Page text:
Spring 2024 Mellon Forum: Transforming Land / Making Property

Princeton-Mellon Research Forum on the Urban Environment

Spring 2024: Transforming Land // Making Property

The Mellon Forum is the core event series of interdisciplinary dialogs organized by the Fellows of the Princeton-Mellon Initiative in Architecture, Urbanism, and the Humanities. 

The Spring 2024 Mellon Forum interrogates the political economy of land to understand how the built environment comes into being. We invite scholars to consider how land in its multi-dimensional forms— e.g. property, territory, infrastructure, etc.— is made and remade, and what these contestations might reveal.

The Spring 2024 Mellon Forum is sponsored by the Mellon Foundation and the Princeton University Humanities Council, Center for Collaborative History, HMEI, PIIRS, PLAS, SPIA, the Departments of Art & Archaeology. English, and Politics, and the School of Architecture. 

All events are free and open to the public. The Forum is held at the School of Architecture from 12 - 1:15pm. Attend in person -- lunch available while supplies last -- or register for the zoom webinars or watch on our livestream  https://mediacentrallive.princeton.edu/. Recordings of the sessions are posted to Media Central approximately one week after the live event.


February 12 @ 12pm – Meghan Morris, Temple University  

Soil Forensics: Property and the Buried Truth in Medellín

As Colombia attempted to achieve peace, the city of Medellín aimed to move beyond its violent past, breaking ground on ambitious green development projects to bring parks and infrastructure to the city’s most peripheral neighborhoods. But these projects threatened to evict local residents, as city planners deployed maps of soils at risk of landslide as the basis for their removal. In debating removals, both city officials and residents turned to soil as a forensic site, using soil’s qualities as evidence of conflicting accounts of a 1987 landslide to support their arguments about property. While forensics in transitional justice generally centers exhumations as a source of truth about crime during conflict, it was not corpses exhumed from the soil, but soil itself that became an object of forensic inquiry. This challenged official narratives of transition and reconfigured both property and territorial relations, in turn shaping the possibilities for war and peace.


February 19 @ 12pm – Bikrum Singh Gill, Virginia Tech

Against the Rule of Property: Violence, Land Reclamation, and Decolonization

This talk considers the significance of revolutionary land reform to the decolonization of world order.  It does so by examining the implications of two distinct anti-colonial land reform trajectories: an armed peasant-led path (in China) and a “non-violent” bourgeois/landlord-led path (in India). Historically, the armed peasant-led revolutionary path advanced, insofar as it fundamentally overturned the colonial/imperial landed order, a more substantive decolonization than the “non-violent” path which functioned to protect the landed order instituted by the colonial state.  Nevertheless, as post-apartheid South Africa and the Oslo Peace Process in Palestine illustrate, the armed peasant-led trajectory would come to be largely abandoned in the post-Cold War and neoliberal context. It is within such a context, I argue, that the return of anti-colonial land reclamation in Zimbabwe and Palestine in the early twenty-first century assumes world-historical significance, interrupting the liberal “end of history” thesis of the “rule of property” with the ontological re-emergence of those dispossessed by colonial property regimes.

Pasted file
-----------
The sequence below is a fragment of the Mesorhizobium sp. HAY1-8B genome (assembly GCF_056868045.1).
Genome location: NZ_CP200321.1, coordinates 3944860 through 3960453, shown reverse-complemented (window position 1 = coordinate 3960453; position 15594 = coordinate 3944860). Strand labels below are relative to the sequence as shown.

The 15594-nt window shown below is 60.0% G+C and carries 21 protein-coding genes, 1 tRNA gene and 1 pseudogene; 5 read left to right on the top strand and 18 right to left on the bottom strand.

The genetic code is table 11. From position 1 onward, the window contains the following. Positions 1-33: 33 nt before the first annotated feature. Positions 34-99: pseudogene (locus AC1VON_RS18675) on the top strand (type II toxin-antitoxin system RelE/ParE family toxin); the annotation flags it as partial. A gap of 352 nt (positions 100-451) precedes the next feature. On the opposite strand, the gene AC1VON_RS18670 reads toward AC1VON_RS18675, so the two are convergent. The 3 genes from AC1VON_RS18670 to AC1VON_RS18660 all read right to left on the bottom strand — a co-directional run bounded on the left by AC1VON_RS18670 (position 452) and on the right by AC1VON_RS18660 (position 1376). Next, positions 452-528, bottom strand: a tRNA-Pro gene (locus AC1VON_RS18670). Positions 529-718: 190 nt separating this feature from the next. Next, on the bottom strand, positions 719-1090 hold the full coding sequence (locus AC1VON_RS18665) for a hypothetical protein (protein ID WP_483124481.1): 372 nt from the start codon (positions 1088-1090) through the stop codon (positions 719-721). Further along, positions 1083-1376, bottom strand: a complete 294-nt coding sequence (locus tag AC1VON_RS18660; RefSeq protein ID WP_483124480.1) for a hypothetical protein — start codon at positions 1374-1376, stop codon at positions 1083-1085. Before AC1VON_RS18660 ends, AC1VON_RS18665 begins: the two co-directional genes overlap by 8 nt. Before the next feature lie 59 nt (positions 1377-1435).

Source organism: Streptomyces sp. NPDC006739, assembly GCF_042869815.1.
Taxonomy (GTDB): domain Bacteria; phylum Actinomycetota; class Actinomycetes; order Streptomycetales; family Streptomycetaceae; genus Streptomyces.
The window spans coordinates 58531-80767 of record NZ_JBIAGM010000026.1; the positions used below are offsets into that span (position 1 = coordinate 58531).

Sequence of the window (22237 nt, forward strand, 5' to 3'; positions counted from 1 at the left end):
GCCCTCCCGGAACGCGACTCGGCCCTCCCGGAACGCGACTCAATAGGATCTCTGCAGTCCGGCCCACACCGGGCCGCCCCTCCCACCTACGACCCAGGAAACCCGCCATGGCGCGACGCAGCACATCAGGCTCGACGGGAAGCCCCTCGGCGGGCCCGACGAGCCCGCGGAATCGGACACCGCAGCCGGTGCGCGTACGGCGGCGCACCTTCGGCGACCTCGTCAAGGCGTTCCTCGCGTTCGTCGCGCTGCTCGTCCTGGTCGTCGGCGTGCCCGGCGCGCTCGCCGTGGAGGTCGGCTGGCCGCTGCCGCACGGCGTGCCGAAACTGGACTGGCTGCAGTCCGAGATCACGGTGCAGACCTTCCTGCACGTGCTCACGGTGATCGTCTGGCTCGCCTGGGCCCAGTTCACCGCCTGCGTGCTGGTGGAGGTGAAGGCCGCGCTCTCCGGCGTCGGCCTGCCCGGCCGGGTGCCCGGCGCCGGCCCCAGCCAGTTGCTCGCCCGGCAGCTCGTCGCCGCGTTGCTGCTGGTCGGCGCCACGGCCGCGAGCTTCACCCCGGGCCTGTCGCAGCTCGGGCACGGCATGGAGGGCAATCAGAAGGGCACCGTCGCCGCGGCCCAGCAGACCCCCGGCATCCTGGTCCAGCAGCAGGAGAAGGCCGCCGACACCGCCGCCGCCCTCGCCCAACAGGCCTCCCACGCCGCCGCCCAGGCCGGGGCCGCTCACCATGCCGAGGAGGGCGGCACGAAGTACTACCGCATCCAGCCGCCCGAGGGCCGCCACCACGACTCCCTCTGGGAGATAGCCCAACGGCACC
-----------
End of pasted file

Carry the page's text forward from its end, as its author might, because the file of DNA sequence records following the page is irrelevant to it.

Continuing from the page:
March 18 @ 12pm – Dara Orenstein, George Washington University

Escape from Liberty Island: Lower Manhattan Against the World, 1973-2001


March 25 @ 12pm – Anne Bonds, University of Wisconsin-Milwaukee

With a response from John N. Robinson III, Princeton Assistant Professor of Sociology

Propertied Power and Infrastructures of Resistance in the Urban North

The Mapping Racism and Resistance project examines the critical role of racial covenants, as they worked together with other anti-Black housing practices, in restricting access to housing and producing racial segregation in Milwaukee County. Our research is also centered on uncovering the challenges made by Black Milwaukeeans in response to racial covenants. Drawing from this work, I consider housing as racialized property and the ways in which property and race are mutually articulated through the dialectics of (dis)possession and struggle.


April 10 @ 12pm – Kristin Lee Hoganson, University of Illinois Urbana-Champaign

Structures of Power: Engineering Empire in the Circum-Caribbean

In the early twentieth century, U.S. companies obtained an array of concessions to build hydraulic, power, and transportation systems across the Caribbean region, from Mexico to Venezuela and on islands such as Cuba and Hispaniola. The U.S. mining, plantation, forestry, and petroleum companies that operated in the area also shaped the built environment through private infrastructural systems, intended for wealth extraction, that became defacto public systems. To more fully grasp the expanding footprint of the United States in the region, that is, to understand the reach of U.S. power and its impact on the ground, we need to grasp the nature, politics, extent, and legacies of these infrastructural projects.